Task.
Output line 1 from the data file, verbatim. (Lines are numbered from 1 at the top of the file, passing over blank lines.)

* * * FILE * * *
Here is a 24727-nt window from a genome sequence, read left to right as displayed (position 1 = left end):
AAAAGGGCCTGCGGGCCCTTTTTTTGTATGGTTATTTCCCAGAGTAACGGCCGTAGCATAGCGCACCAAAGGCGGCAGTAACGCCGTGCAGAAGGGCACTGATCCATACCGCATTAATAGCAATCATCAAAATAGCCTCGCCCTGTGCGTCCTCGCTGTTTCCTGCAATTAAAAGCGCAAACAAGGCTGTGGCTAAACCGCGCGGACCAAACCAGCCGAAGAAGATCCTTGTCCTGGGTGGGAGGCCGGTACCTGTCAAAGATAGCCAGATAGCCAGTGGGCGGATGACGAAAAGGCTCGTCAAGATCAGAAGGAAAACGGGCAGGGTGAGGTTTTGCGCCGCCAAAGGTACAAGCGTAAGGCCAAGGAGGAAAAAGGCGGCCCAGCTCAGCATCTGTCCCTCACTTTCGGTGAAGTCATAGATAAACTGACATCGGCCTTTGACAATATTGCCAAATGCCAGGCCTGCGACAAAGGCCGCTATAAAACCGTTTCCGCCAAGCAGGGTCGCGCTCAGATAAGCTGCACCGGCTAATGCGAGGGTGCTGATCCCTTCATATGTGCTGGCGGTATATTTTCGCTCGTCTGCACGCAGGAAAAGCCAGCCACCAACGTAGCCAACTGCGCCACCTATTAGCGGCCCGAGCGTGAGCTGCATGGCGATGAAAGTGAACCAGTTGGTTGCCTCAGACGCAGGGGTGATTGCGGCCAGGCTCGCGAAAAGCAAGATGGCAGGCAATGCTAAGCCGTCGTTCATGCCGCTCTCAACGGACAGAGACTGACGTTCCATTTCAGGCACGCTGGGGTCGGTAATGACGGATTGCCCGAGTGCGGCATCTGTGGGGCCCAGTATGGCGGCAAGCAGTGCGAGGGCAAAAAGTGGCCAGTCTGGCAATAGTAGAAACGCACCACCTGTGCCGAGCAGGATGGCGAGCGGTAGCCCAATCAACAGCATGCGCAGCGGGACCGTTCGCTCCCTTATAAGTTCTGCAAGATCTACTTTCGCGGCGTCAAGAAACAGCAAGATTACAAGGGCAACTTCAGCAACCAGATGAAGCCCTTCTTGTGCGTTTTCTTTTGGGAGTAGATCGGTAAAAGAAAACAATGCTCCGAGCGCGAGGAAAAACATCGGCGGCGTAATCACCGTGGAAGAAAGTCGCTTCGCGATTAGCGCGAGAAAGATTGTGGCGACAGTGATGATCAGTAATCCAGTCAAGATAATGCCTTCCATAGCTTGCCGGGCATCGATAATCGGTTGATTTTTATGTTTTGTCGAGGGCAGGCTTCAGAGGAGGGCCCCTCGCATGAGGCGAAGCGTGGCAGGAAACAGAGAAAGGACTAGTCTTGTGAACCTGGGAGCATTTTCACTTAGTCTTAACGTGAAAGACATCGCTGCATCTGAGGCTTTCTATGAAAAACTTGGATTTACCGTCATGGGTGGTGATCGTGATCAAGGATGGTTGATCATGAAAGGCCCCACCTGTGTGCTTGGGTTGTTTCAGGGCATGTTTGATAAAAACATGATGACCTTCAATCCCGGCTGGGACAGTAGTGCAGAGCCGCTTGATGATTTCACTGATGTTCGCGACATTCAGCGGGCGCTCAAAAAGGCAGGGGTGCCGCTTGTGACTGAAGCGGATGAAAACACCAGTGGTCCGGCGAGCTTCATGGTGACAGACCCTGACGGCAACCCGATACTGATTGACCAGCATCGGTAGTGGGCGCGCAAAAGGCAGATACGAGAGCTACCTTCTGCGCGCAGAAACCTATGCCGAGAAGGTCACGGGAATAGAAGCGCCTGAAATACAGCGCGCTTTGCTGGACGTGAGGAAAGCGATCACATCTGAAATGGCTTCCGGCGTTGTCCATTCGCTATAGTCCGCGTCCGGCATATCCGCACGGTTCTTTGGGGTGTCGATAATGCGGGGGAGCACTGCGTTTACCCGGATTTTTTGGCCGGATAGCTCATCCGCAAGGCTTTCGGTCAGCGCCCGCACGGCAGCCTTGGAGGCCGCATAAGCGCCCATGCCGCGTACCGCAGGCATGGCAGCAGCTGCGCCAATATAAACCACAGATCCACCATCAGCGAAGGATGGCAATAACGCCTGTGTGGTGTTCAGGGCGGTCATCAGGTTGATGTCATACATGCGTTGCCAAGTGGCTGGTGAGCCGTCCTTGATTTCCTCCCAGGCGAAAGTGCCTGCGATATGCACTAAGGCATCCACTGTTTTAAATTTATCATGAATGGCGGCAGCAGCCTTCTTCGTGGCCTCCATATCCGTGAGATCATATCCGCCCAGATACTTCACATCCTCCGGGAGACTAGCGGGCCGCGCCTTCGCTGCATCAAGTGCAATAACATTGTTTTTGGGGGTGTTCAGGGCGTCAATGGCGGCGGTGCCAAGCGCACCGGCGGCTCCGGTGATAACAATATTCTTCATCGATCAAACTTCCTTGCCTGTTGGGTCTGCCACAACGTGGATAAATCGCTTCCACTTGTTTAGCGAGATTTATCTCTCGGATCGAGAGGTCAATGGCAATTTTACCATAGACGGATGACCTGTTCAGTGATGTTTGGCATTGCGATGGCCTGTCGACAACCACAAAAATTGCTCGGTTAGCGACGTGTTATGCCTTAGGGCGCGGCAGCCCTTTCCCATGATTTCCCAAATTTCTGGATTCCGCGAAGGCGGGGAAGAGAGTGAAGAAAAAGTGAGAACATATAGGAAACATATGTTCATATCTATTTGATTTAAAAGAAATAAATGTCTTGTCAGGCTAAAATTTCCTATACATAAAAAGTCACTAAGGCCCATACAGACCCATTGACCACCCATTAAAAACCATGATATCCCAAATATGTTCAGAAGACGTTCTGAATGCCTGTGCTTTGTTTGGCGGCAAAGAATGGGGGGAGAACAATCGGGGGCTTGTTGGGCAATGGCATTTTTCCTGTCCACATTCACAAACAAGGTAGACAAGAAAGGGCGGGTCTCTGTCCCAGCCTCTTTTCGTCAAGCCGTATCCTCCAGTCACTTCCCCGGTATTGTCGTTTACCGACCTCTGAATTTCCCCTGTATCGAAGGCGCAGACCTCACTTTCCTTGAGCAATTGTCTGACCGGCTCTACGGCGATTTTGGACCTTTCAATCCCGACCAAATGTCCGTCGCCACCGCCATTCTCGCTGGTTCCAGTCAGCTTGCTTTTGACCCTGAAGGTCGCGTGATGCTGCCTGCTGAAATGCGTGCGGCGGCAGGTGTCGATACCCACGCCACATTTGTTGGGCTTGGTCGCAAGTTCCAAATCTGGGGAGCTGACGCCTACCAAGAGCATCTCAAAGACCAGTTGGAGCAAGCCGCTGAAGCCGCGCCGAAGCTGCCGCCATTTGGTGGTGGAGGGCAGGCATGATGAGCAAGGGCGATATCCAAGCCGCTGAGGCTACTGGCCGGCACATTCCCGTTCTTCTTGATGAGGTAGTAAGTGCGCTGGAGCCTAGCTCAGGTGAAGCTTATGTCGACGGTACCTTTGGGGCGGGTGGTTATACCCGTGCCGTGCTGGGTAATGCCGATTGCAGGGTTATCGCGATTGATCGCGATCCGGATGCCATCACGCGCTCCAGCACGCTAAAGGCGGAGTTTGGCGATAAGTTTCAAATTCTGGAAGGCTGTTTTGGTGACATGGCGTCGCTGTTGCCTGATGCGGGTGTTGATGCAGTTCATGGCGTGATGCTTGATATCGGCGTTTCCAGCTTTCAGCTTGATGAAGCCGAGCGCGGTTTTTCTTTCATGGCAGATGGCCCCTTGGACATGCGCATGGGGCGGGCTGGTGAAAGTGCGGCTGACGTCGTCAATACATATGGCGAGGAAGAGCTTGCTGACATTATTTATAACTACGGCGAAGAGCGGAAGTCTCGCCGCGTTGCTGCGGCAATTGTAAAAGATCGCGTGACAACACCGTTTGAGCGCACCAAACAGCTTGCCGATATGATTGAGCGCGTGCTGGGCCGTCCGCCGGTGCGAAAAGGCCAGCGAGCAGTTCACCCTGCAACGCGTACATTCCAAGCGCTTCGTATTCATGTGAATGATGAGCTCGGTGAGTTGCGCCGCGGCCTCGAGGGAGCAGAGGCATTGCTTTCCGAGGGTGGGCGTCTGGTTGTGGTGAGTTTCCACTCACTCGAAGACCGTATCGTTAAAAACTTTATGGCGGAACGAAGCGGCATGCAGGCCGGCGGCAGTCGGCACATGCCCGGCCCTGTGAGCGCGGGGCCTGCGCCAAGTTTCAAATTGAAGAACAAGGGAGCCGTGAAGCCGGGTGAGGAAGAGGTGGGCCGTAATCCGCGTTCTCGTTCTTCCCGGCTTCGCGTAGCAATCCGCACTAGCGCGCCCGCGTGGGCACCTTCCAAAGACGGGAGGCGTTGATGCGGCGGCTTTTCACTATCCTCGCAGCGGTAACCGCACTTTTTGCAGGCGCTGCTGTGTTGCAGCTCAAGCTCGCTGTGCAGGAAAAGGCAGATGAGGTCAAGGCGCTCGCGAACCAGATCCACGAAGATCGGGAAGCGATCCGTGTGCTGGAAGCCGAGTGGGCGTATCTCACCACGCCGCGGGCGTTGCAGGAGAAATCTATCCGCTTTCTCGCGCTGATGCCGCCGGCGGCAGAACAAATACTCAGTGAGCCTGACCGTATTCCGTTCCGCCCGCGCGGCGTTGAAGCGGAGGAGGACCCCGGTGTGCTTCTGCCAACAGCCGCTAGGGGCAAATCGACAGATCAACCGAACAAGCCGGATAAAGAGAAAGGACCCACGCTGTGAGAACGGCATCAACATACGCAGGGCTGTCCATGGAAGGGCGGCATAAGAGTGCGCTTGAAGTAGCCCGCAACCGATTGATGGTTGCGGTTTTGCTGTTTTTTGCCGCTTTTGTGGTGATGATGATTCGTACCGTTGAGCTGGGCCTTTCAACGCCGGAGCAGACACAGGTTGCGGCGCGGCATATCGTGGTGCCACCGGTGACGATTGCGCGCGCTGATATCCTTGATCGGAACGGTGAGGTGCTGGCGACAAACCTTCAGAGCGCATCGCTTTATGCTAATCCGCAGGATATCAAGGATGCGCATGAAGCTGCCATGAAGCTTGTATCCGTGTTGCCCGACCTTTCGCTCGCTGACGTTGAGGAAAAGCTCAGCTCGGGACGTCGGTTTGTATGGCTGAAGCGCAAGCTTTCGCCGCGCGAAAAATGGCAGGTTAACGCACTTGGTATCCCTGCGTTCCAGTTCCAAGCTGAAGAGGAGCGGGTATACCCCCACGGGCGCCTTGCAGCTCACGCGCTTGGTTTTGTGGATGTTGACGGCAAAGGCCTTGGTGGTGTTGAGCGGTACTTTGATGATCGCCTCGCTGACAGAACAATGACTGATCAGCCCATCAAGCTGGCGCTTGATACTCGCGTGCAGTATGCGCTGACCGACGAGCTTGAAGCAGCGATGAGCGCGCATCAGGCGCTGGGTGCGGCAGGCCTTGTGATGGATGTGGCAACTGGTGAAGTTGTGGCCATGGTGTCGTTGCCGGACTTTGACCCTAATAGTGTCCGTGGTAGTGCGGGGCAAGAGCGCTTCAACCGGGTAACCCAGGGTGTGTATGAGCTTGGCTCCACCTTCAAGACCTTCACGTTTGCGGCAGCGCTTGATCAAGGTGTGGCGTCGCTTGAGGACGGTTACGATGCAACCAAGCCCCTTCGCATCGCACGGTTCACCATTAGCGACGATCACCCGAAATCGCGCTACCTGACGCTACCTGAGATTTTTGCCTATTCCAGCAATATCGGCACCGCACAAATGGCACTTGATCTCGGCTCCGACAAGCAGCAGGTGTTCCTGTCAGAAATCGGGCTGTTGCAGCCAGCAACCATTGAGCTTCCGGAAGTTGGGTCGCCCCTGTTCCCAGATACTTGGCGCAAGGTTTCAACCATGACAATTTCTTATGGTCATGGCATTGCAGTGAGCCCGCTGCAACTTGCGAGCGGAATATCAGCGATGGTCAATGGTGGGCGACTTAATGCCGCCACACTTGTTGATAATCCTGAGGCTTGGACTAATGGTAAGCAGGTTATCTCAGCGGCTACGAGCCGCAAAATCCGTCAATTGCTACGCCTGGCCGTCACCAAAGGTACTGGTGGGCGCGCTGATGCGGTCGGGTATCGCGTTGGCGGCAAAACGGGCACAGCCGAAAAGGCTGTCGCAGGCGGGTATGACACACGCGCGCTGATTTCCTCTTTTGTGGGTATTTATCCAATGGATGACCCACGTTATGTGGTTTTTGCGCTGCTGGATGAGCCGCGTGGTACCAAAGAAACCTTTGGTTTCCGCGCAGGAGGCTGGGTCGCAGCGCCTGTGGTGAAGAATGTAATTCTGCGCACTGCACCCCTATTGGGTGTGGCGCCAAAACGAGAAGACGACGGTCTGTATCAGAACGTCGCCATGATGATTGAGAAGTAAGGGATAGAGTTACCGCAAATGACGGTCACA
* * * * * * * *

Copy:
Here is a 24727-nt window from a genome sequence, read left to right as displayed (position 1 = left end):